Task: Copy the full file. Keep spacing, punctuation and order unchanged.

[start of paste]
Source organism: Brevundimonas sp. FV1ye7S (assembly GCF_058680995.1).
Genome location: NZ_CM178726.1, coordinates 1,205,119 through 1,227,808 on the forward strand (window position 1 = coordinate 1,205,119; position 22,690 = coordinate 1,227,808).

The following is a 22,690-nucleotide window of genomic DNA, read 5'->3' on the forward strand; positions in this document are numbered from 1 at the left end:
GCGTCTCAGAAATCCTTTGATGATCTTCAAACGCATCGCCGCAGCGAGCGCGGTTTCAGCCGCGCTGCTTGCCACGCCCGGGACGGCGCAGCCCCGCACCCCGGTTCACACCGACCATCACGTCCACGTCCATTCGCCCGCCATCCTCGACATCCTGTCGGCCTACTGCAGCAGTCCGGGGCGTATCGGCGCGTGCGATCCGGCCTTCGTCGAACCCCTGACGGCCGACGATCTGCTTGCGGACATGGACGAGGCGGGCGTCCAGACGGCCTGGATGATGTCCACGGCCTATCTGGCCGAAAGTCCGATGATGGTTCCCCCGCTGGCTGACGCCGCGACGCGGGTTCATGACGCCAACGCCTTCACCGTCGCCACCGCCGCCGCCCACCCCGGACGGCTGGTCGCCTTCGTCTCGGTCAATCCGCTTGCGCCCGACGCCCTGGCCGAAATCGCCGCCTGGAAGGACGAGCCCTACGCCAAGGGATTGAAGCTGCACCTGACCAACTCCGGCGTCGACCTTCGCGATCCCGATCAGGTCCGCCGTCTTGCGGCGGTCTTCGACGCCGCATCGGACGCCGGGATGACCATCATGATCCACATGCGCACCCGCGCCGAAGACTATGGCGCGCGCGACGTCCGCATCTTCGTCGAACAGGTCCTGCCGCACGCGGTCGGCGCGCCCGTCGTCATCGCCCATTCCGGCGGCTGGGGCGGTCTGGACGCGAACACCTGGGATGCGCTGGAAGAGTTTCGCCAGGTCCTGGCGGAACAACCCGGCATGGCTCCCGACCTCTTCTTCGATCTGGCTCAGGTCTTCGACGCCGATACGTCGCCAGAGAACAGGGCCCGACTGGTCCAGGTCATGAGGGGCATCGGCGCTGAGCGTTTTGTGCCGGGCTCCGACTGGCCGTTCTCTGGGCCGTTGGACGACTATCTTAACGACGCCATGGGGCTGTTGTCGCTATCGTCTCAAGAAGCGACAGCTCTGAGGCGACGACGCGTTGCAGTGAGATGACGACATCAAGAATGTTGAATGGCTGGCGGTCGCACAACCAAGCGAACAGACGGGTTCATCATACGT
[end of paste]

Source organism: Brevundimonas sp. FV1ye7S (assembly GCF_058680995.1).
Genome location: NZ_CM178726.1, coordinates 1,205,119 through 1,227,808 on the forward strand (window position 1 = coordinate 1,205,119; position 22,690 = coordinate 1,227,808).

The following is a 22,690-nucleotide window of genomic DNA, read 5'->3' on the forward strand; positions in this document are numbered from 1 at the left end:
GCGTCTCAGAAATCCTTTGATGATCTTCAAACGCATCGCCGCAGCGAGCGCGGTTTCAGCCGCGCTGCTTGCCACGCCCGGGACGGCGCAGCCCCGCACCCCGGTTCACACCGACCATCACGTCCACGTCCATTCGCCCGCCATCCTCGACATCCTGTCGGCCTACTGCAGCAGTCCGGGGCGTATCGGCGCGTGCGATCCGGCCTTCGTCGAACCCCTGACGGCCGACGATCTGCTTGCGGACATGGACGAGGCGGGCGTCCAGACGGCCTGGATGATGTCCACGGCCTATCTGGCCGAAAGTCCGATGATGGTTCCCCCGCTGGCTGACGCCGCGACGCGGGTTCATGACGCCAACGCCTTCACCGTCGCCACCGCCGCCGCCCACCCCGGACGGCTGGTCGCCTTCGTCTCGGTCAATCCGCTTGCGCCCGACGCCCTGGCCGAAATCGCCGCCTGGAAGGACGAGCCCTACGCCAAGGGATTGAAGCTGCACCTGACCAACTCCGGCGTCGACCTTCGCGATCCCGATCAGGTCCGCCGTCTTGCGGCGGTCTTCGACGCCGCATCGGACGCCGGGATGACCATCATGATCCACATGCGCACCCGCGCCGAAGACTATGGCGCGCGCGACGTCCGCATCTTCGTCGAACAGGTCCTGCCGCACGCGGTCGGCGCGCCCGTCGTCATCGCCCATTCCGGCGGCTGGGGCGGTCTGGACGCGAACACCTGGGATGCGCTGGAAGAGTTTCGCCAGGTCCTGGCGGAACAACCCGGCATGGCTCCCGACCTCTTCTTCGATCTGGCTCAGGTCTTCGACGCCGATACGTCGCCAGAGAACAGGGCCCGACTGGTCCAGGTCATGAGGGGCATCGGCGCTGAGCGTTTTGTGCCGGGCTCCGACTGGCCGTTCTCTGGGCCGTTGGACGACTATCTTAACGACGCCATGGGGCTGTTGTCGCTATCGTCTCAAGAAGCGACAGCTCTGAGGCGACGACGCGTTGCAGTGAGATGACGACATCAAGAATGTTGAATGGCTGGCGGTCGCACAACCAAGCGAACAGACGGGTTCATCATACGT